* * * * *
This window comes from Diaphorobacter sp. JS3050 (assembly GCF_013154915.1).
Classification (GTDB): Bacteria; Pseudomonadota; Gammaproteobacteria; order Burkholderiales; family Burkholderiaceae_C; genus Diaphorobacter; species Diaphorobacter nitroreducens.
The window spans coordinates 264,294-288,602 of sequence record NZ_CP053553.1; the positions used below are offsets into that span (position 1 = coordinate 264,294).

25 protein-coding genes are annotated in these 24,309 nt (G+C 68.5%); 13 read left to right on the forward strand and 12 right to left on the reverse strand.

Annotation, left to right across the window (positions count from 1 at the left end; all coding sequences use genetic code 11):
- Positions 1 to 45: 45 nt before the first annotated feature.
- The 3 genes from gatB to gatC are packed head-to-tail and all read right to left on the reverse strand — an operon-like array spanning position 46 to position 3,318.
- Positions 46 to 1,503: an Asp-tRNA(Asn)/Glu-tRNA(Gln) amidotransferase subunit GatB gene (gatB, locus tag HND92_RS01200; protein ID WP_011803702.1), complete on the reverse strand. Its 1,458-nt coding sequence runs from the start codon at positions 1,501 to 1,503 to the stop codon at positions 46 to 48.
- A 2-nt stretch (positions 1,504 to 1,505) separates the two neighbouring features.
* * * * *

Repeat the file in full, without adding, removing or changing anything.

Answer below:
This window comes from Diaphorobacter sp. JS3050 (assembly GCF_013154915.1).
Classification (GTDB): Bacteria; Pseudomonadota; Gammaproteobacteria; order Burkholderiales; family Burkholderiaceae_C; genus Diaphorobacter; species Diaphorobacter nitroreducens.
The window spans coordinates 264,294-288,602 of sequence record NZ_CP053553.1; the positions used below are offsets into that span (position 1 = coordinate 264,294).

25 protein-coding genes are annotated in these 24,309 nt (G+C 68.5%); 13 read left to right on the forward strand and 12 right to left on the reverse strand.

Annotation, left to right across the window (positions count from 1 at the left end; all coding sequences use genetic code 11):
- Positions 1 to 45: 45 nt before the first annotated feature.
- The 3 genes from gatB to gatC are packed head-to-tail and all read right to left on the reverse strand — an operon-like array spanning position 46 to position 3,318.
- Positions 46 to 1,503: an Asp-tRNA(Asn)/Glu-tRNA(Gln) amidotransferase subunit GatB gene (gatB, locus tag HND92_RS01200; protein ID WP_011803702.1), complete on the reverse strand. Its 1,458-nt coding sequence runs from the start codon at positions 1,501 to 1,503 to the stop codon at positions 46 to 48.
- A 2-nt stretch (positions 1,504 to 1,505) separates the two neighbouring features.